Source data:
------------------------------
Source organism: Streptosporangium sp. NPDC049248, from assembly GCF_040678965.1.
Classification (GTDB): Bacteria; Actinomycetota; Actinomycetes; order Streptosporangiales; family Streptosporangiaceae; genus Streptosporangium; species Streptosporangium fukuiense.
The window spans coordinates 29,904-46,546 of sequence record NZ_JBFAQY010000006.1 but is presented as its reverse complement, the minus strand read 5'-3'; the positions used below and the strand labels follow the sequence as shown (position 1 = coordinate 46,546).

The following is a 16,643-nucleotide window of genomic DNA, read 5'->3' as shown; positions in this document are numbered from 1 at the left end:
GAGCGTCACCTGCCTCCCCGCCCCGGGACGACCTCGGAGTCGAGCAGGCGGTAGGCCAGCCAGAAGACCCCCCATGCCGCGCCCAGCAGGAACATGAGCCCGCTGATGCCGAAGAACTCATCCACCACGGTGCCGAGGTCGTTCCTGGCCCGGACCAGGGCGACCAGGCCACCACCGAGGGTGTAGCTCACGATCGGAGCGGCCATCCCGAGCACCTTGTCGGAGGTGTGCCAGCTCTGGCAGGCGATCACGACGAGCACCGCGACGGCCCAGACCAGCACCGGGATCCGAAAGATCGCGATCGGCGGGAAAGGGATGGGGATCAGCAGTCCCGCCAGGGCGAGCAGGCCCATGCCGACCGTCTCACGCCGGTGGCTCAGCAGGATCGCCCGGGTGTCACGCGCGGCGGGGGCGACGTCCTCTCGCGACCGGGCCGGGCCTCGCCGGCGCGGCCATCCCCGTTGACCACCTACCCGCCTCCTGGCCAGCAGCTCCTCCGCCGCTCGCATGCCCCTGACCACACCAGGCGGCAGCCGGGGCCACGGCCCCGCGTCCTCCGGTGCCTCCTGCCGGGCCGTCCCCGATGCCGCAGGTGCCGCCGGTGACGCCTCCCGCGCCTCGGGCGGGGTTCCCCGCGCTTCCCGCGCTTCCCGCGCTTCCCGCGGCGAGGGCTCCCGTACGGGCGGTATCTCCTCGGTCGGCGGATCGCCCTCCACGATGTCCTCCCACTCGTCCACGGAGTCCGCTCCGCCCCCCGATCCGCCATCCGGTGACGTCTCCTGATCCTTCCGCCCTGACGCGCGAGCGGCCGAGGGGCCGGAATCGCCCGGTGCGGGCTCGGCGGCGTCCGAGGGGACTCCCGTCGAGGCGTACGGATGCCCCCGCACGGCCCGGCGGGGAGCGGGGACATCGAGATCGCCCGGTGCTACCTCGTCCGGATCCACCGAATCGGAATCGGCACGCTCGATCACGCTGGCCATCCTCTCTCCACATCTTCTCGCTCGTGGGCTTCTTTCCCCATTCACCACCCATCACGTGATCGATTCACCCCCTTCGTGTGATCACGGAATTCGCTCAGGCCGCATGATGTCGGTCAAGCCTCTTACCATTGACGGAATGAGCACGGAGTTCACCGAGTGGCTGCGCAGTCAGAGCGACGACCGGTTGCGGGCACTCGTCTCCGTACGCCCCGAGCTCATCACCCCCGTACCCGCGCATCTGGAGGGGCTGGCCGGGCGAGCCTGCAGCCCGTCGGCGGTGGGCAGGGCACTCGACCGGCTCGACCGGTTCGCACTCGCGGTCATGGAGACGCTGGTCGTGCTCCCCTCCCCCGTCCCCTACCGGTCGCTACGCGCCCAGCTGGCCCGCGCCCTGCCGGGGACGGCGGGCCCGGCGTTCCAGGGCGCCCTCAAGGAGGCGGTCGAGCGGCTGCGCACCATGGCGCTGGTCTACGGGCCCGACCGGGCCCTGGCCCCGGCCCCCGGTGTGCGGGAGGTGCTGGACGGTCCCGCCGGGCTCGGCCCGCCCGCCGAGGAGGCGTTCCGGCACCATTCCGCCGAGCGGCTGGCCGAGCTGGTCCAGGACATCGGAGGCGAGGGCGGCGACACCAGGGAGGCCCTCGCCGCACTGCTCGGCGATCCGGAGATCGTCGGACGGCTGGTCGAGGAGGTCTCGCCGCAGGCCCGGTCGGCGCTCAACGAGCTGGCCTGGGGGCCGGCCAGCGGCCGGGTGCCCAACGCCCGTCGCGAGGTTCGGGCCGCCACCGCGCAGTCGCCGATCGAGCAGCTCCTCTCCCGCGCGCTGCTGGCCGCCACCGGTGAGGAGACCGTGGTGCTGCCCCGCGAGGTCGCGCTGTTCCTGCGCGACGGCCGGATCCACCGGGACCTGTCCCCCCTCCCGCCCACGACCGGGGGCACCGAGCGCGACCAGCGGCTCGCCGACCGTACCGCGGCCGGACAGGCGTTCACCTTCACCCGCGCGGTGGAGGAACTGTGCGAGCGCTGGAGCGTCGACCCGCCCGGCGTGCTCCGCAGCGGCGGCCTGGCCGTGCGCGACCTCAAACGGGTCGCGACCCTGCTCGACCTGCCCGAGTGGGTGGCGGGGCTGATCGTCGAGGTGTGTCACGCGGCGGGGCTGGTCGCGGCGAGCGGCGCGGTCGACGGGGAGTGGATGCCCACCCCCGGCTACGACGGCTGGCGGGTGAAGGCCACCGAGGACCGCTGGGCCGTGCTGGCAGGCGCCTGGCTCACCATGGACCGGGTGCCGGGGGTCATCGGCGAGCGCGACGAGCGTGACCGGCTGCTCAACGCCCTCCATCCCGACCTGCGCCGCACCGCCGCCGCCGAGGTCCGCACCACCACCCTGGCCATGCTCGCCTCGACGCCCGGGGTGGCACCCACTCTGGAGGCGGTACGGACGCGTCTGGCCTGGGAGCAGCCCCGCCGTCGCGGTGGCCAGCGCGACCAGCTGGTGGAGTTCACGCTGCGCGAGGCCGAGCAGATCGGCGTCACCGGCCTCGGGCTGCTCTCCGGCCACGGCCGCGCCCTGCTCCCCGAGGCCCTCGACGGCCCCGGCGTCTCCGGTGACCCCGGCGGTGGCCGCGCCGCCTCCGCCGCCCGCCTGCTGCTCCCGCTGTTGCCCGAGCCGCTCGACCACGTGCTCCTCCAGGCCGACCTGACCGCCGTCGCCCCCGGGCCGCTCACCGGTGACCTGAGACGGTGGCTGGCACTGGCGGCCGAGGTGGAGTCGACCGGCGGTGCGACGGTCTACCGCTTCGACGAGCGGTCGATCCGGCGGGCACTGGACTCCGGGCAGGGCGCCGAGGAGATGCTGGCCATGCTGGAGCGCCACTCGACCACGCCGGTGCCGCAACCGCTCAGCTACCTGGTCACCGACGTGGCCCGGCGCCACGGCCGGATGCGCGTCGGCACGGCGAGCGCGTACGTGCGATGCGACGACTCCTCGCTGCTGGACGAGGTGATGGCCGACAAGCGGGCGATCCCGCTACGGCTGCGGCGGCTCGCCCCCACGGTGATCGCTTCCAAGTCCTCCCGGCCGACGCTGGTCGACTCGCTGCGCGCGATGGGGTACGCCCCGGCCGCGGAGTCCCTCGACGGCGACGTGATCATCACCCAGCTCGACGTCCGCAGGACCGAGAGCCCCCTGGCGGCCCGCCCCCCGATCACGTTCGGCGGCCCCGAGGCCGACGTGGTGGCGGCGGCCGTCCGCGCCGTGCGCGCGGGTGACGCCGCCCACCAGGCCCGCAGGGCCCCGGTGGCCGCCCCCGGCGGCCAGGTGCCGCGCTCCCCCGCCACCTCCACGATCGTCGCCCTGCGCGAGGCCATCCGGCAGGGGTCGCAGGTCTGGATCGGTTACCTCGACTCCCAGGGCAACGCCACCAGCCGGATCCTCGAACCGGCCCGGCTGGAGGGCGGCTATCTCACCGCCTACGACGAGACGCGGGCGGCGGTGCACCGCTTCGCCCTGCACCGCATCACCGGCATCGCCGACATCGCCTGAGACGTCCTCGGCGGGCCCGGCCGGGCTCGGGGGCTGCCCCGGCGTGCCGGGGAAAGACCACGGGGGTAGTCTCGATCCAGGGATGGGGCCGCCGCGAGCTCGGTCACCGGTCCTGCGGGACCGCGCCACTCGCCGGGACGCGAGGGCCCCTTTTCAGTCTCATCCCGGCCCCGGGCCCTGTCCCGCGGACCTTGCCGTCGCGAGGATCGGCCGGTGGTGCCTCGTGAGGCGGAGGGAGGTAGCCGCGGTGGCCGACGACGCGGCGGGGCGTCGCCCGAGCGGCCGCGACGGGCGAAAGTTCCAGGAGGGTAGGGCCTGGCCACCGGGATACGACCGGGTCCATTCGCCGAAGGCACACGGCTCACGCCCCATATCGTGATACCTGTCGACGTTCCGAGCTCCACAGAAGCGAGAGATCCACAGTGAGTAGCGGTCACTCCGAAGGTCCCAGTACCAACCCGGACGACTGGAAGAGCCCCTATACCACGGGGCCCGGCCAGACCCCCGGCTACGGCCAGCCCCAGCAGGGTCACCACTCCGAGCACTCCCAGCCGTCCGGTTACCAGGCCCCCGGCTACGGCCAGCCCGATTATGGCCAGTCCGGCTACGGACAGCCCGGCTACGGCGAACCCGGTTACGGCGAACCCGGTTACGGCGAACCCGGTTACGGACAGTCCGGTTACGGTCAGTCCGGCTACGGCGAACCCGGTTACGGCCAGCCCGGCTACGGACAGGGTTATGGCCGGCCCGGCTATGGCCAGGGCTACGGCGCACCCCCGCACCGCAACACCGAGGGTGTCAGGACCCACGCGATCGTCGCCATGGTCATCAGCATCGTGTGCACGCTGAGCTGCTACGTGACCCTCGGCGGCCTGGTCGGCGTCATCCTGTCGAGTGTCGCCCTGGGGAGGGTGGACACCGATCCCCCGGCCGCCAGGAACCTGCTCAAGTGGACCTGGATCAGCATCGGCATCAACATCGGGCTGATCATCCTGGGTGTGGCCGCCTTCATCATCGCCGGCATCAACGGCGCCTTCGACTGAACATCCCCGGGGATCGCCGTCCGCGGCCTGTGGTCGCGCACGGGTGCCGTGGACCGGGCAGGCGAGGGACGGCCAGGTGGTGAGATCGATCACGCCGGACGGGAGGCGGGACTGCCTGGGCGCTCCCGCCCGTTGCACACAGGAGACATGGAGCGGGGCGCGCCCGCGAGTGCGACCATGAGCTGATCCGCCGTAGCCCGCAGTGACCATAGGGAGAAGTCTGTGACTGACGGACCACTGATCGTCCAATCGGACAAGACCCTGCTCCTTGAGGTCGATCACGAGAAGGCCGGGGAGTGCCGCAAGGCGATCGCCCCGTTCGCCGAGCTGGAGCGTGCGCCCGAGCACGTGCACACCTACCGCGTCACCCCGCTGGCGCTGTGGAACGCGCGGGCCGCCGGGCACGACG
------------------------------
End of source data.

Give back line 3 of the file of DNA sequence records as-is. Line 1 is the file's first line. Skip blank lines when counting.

The window spans coordinates 29,904-46,546 of sequence record NZ_JBFAQY010000006.1 but is presented as its reverse complement, the minus strand read 5'-3'; the positions used below and the strand labels follow the sequence as shown (position 1 = coordinate 46,546).